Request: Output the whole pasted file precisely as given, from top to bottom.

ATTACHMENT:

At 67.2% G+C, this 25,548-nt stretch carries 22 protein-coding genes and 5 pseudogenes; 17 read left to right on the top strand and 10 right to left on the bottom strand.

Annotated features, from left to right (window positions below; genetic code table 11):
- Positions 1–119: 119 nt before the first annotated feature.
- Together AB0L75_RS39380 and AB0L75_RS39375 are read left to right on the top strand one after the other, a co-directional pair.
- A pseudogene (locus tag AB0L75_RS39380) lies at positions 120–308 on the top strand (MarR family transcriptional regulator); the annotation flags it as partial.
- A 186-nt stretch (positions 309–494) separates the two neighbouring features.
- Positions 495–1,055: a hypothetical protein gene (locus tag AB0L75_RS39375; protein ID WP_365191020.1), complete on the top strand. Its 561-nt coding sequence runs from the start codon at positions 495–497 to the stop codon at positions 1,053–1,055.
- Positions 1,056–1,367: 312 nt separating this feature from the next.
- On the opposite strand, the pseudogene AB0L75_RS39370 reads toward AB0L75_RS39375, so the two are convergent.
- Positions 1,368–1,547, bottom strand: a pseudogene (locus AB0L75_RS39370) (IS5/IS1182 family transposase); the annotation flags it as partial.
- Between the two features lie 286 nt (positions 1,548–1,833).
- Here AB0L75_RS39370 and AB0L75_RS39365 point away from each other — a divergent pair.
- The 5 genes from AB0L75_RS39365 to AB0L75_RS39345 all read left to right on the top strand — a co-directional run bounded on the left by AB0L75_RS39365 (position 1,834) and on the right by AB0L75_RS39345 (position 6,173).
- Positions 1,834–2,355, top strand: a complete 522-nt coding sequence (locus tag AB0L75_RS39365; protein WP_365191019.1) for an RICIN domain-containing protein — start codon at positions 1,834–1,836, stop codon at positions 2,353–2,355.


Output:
At 67.2% G+C, this 25,548-nt stretch carries 22 protein-coding genes and 5 pseudogenes; 17 read left to right on the top strand and 10 right to left on the bottom strand.

Annotated features, from left to right (window positions below; genetic code table 11):
- Positions 1–119: 119 nt before the first annotated feature.
- Together AB0L75_RS39380 and AB0L75_RS39375 are read left to right on the top strand one after the other, a co-directional pair.
- A pseudogene (locus tag AB0L75_RS39380) lies at positions 120–308 on the top strand (MarR family transcriptional regulator); the annotation flags it as partial.
- A 186-nt stretch (positions 309–494) separates the two neighbouring features.
- Positions 495–1,055: a hypothetical protein gene (locus tag AB0L75_RS39375; protein ID WP_365191020.1), complete on the top strand. Its 561-nt coding sequence runs from the start codon at positions 495–497 to the stop codon at positions 1,053–1,055.
- Positions 1,056–1,367: 312 nt separating this feature from the next.
- On the opposite strand, the pseudogene AB0L75_RS39370 reads toward AB0L75_RS39375, so the two are convergent.
- Positions 1,368–1,547, bottom strand: a pseudogene (locus AB0L75_RS39370) (IS5/IS1182 family transposase); the annotation flags it as partial.
- Between the two features lie 286 nt (positions 1,548–1,833).
- Here AB0L75_RS39370 and AB0L75_RS39365 point away from each other — a divergent pair.
- The 5 genes from AB0L75_RS39365 to AB0L75_RS39345 all read left to right on the top strand — a co-directional run bounded on the left by AB0L75_RS39365 (position 1,834) and on the right by AB0L75_RS39345 (position 6,173).
- Positions 1,834–2,355, top strand: a complete 522-nt coding sequence (locus tag AB0L75_RS39365; protein WP_365191019.1) for an RICIN domain-containing protein — start codon at positions 1,834–1,836, stop codon at positions 2,353–2,355.